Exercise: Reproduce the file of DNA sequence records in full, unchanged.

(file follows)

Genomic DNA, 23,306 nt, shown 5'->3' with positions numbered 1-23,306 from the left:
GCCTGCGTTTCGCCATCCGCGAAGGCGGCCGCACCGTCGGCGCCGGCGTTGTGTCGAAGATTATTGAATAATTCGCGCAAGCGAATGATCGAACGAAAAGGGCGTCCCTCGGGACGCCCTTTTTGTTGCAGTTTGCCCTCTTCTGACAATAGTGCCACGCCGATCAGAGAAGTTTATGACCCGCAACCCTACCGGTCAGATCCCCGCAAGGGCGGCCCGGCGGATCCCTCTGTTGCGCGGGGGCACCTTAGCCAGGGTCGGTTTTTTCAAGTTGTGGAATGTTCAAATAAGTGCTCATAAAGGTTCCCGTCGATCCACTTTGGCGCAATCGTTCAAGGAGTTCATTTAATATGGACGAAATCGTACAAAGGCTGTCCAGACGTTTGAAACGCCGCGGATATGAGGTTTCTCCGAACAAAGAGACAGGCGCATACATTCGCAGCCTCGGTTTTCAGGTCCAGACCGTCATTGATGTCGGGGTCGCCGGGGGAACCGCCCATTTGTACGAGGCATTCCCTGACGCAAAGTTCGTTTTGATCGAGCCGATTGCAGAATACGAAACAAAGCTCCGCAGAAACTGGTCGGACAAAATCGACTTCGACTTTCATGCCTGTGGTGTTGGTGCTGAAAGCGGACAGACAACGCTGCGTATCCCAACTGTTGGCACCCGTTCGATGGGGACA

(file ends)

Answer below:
Genomic DNA, 23,306 nt, shown 5'->3' with positions numbered 1-23,306 from the left:
GCCTGCGTTTCGCCATCCGCGAAGGCGGCCGCACCGTCGGCGCCGGCGTTGTGTCGAAGATTATTGAATAATTCGCGCAAGCGAATGATCGAACGAAAAGGGCGTCCCTCGGGACGCCCTTTTTGTTGCAGTTTGCCCTCTTCTGACAATAGTGCCACGCCGATCAGAGAAGTTTATGACCCGCAACCCTACCGGTCAGATCCCCGCAAGGGCGGCCCGGCGGATCCCTCTGTTGCGCGGGGGCACCTTAGCCAGGGTCGGTTTTTTCAAGTTGTGGAATGTTCAAATAAGTGCTCATAAAGGTTCCCGTCGATCCACTTTGGCGCAATCGTTCAAGGAGTTCATTTAATATGGACGAAATCGTACAAAGGCTGTCCAGACGTTTGAAACGCCGCGGATATGAGGTTTCTCCGAACAAAGAGACAGGCGCATACATTCGCAGCCTCGGTTTTCAGGTCCAGACCGTCATTGATGTCGGGGTCGCCGGGGGAACCGCCCATTTGTACGAGGCATTCCCTGACGCAAAGTTCGTTTTGATCGAGCCGATTGCAGAATACGAAACAAAGCTCCGCAGAAACTGGTCGGACAAAATCGACTTCGACTTTCATGCCTGTGGTGTTGGTGCTGAAAGCGGACAGACAACGCTGCGTATCCCAACTGTTGGCACCCGTTCGATGGGGACA